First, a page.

In putting this project together, Joan Stiles made many good decisions. For sidemen she chose Steve Wilson, Joel Frahm, Jeremy Pelt, Peter Washington and Lewis Nash. She had the highly credible Doug Ramsey write the liner notes. For an engineer and studio she used Mike Marciano and Systems Two in Brooklyn. The repertoire (see below) is creatively assembled.
Stiles is an eclectic pianist (blues, boogie-woogie, even freebop are audible) with a dry, slightly bent sense of humor. Waller’s “Jitterbug Waltz” (recently enjoying a rediscovery as a perfect squiggly vehicle for modernists) has alto saxophonist Wilson teetering crazily and Stiles dropping little bombs in his path. Stiles’ drollery leads her naturally to Monk. On the very first track she somehow amalgamates “Brilliant Corners” and “Thelonious” into Johnny Hodges’ “The Jeep is Jumping.”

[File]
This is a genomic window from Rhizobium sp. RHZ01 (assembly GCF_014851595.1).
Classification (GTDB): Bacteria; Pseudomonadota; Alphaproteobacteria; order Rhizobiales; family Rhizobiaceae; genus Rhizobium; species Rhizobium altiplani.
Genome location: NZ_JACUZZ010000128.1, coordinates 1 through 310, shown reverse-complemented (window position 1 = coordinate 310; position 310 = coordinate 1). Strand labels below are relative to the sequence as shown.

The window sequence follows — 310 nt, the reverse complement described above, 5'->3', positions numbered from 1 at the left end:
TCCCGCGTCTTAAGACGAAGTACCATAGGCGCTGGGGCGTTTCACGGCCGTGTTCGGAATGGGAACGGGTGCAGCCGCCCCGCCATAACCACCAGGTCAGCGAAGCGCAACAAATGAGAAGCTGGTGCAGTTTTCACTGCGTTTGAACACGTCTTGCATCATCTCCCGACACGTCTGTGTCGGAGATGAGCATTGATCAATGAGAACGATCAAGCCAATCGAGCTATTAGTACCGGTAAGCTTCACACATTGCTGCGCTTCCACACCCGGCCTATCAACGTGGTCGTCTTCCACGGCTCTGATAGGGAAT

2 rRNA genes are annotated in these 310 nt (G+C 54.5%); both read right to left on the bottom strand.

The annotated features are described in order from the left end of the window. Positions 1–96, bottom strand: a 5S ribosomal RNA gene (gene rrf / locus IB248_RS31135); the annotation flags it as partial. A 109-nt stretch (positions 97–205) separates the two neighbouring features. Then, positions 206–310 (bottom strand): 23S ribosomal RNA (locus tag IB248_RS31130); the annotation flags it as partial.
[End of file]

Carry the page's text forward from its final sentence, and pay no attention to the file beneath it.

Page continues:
With Stiles and Monk, wit and beauty are not mutually exclusive. “Pannonica” has wryly displaced Monk-ian accents from Stiles beneath a passionate personal flugelhorn chorus from Jeremy Pelt. “’Round Midnight,” with an improbable E-flat-minor etude by Chopin in her left hand and Monk’s most pensive melody, lavish and formal, in her right, is odd and lovely. So is “The Peacocks,” Jimmy Rowles’ greatest, most mysterious song. Tenor saxophonist Frahm keens and whispers it.